Creating Committed Learners

With any endeavor that brings life-long skills and enrichment, there are barriers to overcome. Music study has plenty of obstacles, but one overarching solution - commitment.


If there is a panacea to overcoming obstacles, it is instilling within the learner him/herself the character trait of commitment. Commitment will overcome all obstacles, if strongly instilled and supported, and is what we at SFLCM consider a life skill. There is no growth without struggle, hence commitment is the key to success.


Although no approach to building commitment will fit every individual learner, as all have several elements of personality, age, and environment to account for, here are some basics for how to create committed learners:



Investigate Intrinsic Motivation


Look into Self-Determination Theory (see link button below to learn more). Essentially, one of the main points of this theory is to allow the student to guide their own learning, with teacher guidance and support. Involvement in their own path creates ownership of their future and how they can be the masters of their future. One well-known adage:


Tell me and I forget,

teach me and I remember,

involve me and I learn.

-adapted from the writings of Xunzi (Xun Kuang), a Confucian philosopher


Click Here - a good general read on Self-Determination Theory




Focus on Teaching the Character of Commitment



One of the greatest lessons in life is the Law of the Harvest. We only reap what we sow. Anything of value takes effort, lots of it. But along the way can be found and enjoyed the feeling of accomplishment. But, the fruits cannot come before the planting and pruning. This is a principle that must be practiced to be seen as true in life. Give students the chance to see how true the principle is... by teaching them work and them showing them the reward.


Perhaps famous educator Dr. Shinichi Suzuki has captured it best:


"Teaching music is not my main purpose. I want to make good citizens, noble human beings. If a child hears fine music from the day of his birth and learns to play it himself, he develops sensitivity, discipline, and endurance. He gets a beautiful heart."




Teach them What Committed Effort Looks Like


There are associated principles that come with being a committed learner - things like consistent practice schedules, how to work little by little, when to try new approaches and how to keep a positive attitude when barriers arise. All these skills that come with commitment must be taught age-appropriately.


We are trying to teach them to believe in their ability to overcome barriers and also to work with parents to help them learn the skill and develop the character to never give up. It is HOW to continue beyond weaknesses, courage to keep at it, find alternative learning techniques, and unlock latent potential in every student. Teachers set the example by being committed to the student’s progress first and foremost. Teachers must set an example.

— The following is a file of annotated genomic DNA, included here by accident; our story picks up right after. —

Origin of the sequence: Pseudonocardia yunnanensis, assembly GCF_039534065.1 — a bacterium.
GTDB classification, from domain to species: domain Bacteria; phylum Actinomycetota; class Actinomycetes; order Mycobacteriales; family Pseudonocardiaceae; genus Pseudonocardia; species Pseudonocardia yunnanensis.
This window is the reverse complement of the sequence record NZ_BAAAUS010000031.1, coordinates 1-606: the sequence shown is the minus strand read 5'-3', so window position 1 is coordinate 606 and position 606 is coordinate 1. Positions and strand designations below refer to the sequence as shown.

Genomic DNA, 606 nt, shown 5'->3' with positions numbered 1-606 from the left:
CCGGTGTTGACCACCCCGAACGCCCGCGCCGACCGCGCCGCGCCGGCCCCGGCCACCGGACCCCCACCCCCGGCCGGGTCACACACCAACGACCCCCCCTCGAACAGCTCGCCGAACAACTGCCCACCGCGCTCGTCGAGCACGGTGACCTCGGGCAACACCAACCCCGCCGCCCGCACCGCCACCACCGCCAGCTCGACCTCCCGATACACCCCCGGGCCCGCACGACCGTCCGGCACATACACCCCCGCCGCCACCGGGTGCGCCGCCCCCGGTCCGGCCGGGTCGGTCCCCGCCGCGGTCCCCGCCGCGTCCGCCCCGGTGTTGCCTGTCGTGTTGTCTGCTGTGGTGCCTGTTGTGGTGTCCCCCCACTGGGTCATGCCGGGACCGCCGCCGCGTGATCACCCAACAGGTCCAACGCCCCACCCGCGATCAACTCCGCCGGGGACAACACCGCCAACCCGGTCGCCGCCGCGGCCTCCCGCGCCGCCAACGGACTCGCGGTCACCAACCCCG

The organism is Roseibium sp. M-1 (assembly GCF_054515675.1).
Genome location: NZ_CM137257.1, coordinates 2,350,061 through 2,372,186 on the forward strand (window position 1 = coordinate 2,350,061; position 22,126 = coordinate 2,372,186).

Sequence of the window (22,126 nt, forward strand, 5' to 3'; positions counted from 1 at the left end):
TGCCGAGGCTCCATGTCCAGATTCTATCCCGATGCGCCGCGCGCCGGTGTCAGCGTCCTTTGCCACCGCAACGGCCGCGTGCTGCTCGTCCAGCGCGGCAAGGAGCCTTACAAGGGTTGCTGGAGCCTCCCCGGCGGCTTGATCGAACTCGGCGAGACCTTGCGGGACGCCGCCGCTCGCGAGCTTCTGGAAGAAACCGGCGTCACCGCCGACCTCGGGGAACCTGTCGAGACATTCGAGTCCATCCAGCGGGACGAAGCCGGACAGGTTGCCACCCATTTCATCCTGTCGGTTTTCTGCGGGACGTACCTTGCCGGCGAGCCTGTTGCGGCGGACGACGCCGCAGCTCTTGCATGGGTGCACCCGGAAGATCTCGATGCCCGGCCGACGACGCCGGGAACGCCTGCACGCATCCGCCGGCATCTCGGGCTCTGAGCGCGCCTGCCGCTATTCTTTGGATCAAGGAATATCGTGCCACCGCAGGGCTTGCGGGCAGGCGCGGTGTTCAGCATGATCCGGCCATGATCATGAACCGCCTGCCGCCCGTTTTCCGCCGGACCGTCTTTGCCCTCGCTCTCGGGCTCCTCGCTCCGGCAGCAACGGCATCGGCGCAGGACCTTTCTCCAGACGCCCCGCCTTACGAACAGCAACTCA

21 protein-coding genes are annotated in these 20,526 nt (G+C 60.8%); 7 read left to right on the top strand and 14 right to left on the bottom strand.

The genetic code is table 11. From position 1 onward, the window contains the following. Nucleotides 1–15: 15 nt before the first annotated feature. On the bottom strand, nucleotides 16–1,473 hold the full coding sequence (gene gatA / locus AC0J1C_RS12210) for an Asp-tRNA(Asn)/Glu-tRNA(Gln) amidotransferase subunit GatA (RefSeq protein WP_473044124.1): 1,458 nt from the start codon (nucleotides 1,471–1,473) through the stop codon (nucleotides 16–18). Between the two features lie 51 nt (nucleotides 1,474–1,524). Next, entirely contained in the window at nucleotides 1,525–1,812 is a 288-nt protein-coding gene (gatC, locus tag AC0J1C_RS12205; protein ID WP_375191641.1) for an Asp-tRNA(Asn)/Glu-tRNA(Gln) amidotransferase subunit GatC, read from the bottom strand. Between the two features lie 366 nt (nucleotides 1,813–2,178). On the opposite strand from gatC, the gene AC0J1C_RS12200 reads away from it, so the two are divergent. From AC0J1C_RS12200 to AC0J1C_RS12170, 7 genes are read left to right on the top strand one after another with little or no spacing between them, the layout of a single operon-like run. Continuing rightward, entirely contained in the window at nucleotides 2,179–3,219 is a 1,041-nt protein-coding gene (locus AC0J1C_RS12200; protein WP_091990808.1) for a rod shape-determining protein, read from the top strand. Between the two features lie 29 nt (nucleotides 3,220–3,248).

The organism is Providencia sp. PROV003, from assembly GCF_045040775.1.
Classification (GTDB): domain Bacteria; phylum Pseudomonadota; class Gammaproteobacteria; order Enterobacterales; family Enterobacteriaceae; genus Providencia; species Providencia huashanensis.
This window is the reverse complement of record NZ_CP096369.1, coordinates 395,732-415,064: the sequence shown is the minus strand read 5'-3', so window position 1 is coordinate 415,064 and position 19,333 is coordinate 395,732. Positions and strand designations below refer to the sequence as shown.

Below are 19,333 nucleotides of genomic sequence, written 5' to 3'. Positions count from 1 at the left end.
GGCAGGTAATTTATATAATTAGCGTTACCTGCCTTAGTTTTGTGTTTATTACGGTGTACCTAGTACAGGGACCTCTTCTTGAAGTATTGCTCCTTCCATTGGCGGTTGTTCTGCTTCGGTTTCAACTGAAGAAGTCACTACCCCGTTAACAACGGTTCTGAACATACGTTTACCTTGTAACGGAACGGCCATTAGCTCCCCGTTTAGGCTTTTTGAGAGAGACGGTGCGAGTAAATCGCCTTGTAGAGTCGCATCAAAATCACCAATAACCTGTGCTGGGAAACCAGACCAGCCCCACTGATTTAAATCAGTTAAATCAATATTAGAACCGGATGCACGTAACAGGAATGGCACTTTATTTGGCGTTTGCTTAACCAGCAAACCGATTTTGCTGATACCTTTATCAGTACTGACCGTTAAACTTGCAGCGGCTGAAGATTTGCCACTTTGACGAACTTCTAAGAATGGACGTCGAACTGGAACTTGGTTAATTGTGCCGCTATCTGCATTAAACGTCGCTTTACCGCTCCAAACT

Commitment is Learned by Example



As with any principle, commitment is learned by watching their teachers, parents, and other leaders. Teachers and parents must be committed to the student's learning and finding positive ways to make music a priority effort. When students sense the parent lets them cut corners and have less discipline, they will follow that example. The teacher must have a willingness to see beyond a student’s obstacles and current realities. When parents and teachers share how they overcame an obstacle - this is powerful - the best teaching is by example.

The WORST thing we can do for the student is to reinforce that when things are tough, we try a little and then quit. If we give up on them, they will learn to give up on themselves. That will never be a recipe for a successful life.


Everything they wish to accomplish will come with trial and some error. What is the intended outcome - to teach them how to attain that musical skill or teach them how to attain ANY skill they set their heart and mind to accomplish. Both would be great - but what is the higher principle? We must teach them that struggle is part of learning.


We love this quote:


Teach the student first, the music second, and the piano third.


-Frances Elliott Clark



Show Them the Progress


When mountain climbers begin their steep hike, they feel the struggle of the uphill climb. But they also take time to turn around and take in the magnificent view they have earned through their effort. Students feel much more accomplished and empowered when they look back and see all that they have achieved, which is a great life lesson. We must remind them to do this from time to time… otherwise, it is all effort and no reward.


Part of the beauty of the Law of the Harvest is enjoying the sweetness of the fruit that was earned by the planting and nourishing along the way.


Conclusion


Higher principles should always be the goal. Commitment is a skill that must be taught and modeled for the learners. Musical skills are great to achieve, but a higher achievement is to fully teach how those skills were attained in the first place. The learner must be shown this higher view. The learner must be given the chance to participate in that construction of skill - their own skill. Students CAN learn commitment and the great benefits of never giving up on their goals. We develop character first - music second. South Florida Conservatory is invested in this approach - to build this life skill of commitment.


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